Daily Observer publisher and managing director, Kenneth Y. Best has described as “tragic and unfortunate” the dominance of foreigners in the Liberian economy. He called for the passage of a strong, enforceable laws to protect Liberian participation in the national economy.
In a strongly worded keynote address at the opening of a two-day workshop organized by the Liberian Business Association (LIBA), with sponsorship from the United Nations Development Program (UNDP), Mr. Best emphasized that Liberian economy is vulnerable to foreign and alien domination because there are no strong laws to protect Liberians in the sector.
“This is not the case in Nigeria or Ghana, where any foreigner intending to do business in the country must have a local partner. But in Liberia, you can see Lebanese, Indians and Fulas dominating every sector of our commerce, behind counters doing work that Liberians should be doing.”
Mr. Best questioned the roles of the Ministries of Justice and Labor, which dish out to foreigners the Residence and Work Permits, and the Ministry of Commerce, which issues licenses without any question whatsoever of any Liberian participation. He wondered whether the officials of these ministries are there for citizens of the country or for foreigners as they (foreigners) continue to dominate Liberian economy.
“This must stop! He declared, adding, “See our youths in this country on the streets selling chewing gum, candy and biscuit and doing other petty trade while Lebanese, Indians, Chinese and Fulani youth and other aliens own shops and stores in our land, employing their own kith and kin to do work that Liberians should be doing. Do we really love this country?” Mr. Best asked.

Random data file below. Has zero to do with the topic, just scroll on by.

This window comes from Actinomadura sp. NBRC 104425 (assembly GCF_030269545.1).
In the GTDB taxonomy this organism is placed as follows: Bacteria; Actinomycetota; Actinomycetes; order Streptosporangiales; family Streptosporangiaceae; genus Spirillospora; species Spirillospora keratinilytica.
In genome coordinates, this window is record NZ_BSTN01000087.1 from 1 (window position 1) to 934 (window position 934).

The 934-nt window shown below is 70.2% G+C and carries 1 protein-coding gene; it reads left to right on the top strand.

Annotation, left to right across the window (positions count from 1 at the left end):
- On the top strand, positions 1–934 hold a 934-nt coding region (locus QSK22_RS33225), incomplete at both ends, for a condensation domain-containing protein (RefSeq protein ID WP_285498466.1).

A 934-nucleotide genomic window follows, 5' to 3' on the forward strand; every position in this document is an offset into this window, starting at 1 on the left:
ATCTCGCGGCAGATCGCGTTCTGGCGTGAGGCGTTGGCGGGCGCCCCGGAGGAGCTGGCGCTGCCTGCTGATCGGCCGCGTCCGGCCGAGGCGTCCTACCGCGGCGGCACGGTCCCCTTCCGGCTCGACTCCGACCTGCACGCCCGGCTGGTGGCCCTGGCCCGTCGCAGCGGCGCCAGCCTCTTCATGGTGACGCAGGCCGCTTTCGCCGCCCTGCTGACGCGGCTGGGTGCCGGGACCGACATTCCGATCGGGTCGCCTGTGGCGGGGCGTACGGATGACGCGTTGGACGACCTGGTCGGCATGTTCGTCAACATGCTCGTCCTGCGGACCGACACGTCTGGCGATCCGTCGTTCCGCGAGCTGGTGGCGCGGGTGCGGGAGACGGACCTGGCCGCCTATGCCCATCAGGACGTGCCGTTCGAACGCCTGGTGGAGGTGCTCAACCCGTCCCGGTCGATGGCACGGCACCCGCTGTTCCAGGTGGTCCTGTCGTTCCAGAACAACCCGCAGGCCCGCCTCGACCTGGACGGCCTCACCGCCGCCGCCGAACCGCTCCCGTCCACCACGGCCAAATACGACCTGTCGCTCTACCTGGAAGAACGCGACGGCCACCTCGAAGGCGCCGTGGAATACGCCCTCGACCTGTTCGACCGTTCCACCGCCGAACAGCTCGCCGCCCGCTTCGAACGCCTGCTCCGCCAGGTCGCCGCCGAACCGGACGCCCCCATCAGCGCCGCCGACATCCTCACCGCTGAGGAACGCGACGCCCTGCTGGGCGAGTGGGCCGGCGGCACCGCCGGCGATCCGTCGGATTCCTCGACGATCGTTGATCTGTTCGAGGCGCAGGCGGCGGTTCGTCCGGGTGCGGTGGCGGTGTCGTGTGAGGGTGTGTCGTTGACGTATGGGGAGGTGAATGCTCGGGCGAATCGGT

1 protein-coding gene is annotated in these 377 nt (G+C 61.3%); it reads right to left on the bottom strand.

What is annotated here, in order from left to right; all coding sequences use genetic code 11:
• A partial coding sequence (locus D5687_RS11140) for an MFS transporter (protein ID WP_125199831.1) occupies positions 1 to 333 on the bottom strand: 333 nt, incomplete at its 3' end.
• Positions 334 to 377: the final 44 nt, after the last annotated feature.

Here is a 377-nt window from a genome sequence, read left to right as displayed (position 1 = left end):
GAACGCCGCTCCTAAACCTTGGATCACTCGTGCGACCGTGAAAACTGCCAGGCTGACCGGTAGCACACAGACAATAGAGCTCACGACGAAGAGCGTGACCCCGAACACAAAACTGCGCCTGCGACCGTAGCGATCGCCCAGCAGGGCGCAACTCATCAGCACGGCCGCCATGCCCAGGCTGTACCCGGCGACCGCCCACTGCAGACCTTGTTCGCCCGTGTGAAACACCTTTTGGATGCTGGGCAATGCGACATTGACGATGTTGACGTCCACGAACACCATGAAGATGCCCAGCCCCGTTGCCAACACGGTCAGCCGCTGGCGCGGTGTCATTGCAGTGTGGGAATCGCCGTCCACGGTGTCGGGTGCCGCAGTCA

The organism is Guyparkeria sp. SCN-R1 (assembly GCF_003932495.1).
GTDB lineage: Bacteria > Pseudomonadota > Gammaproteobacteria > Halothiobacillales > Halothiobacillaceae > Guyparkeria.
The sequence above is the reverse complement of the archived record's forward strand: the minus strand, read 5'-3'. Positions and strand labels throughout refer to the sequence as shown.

As a result of foreign dominance in the Liberian economy, he said, most new buildings in our capital city, Monrovia, are being erected by foreigners while Liberians live in slums and in some cases dilapidated buildings in their own country.
He called on participants of the workshop to “think, plan and initiate strategically. You must be people of vision—think about what you want for yourselves, your families and your country tomorrow, not just today. I warn you that if we as Liberians do not, other people are thinking and planning strategically about how to further enslave us in our own country. And many foreigners are determined to keep Liberians out of the business sector and keep them in continual poverty.
We cannot and must not allow this to happen! The skills you acquire here in these next two days you should take back to your counties and train others so that they may be empowered to train even more of our people in business.”
The keynote speaker challenged the participants to make strategic plans and initiatives in order for business to flourish in the Liberian interior—business run by Liberians! “You should be innovative,” he told the participants. “Enter the grocery business, the building materials business, the motel and hotel business. Liberians in Ganta and Zwedru are already going running motels, hotels and other profitable businesses–so can you.”
He once visited Kaweaken in River Gee County and found to his pleasant surprise that the biggest store in town was owned by a Liberian and his wife.
He cautioned the participants and the Liberian people in general to watch the activities of their elected officials—their lawmakers in particular, and vote out those who will not live by the terms of contract. “If your legislators will not pass laws that directly affect your interest as citizens and owners of this land, vote them out and vote in people who will help you to fulfill your dreams and aspirations.”
In addition to comment on the frustrating situation facing Liberian businesses, the assertive keynote speaker intoned that many Liberians who are fortunate today used Liberian resources to enrich themselves and their children, but have not attentive to the development of the country.
He noted that patriotism is also lacking in Liberians; so that they think only about how they and their children can benefit from the country without anything going to it (country).
According to him, some Liberians used proceeds from rubber and other resources to capacitate themselves and send their children abroad at early ages to learn, but they have forgotten the very country that gave them the capacity.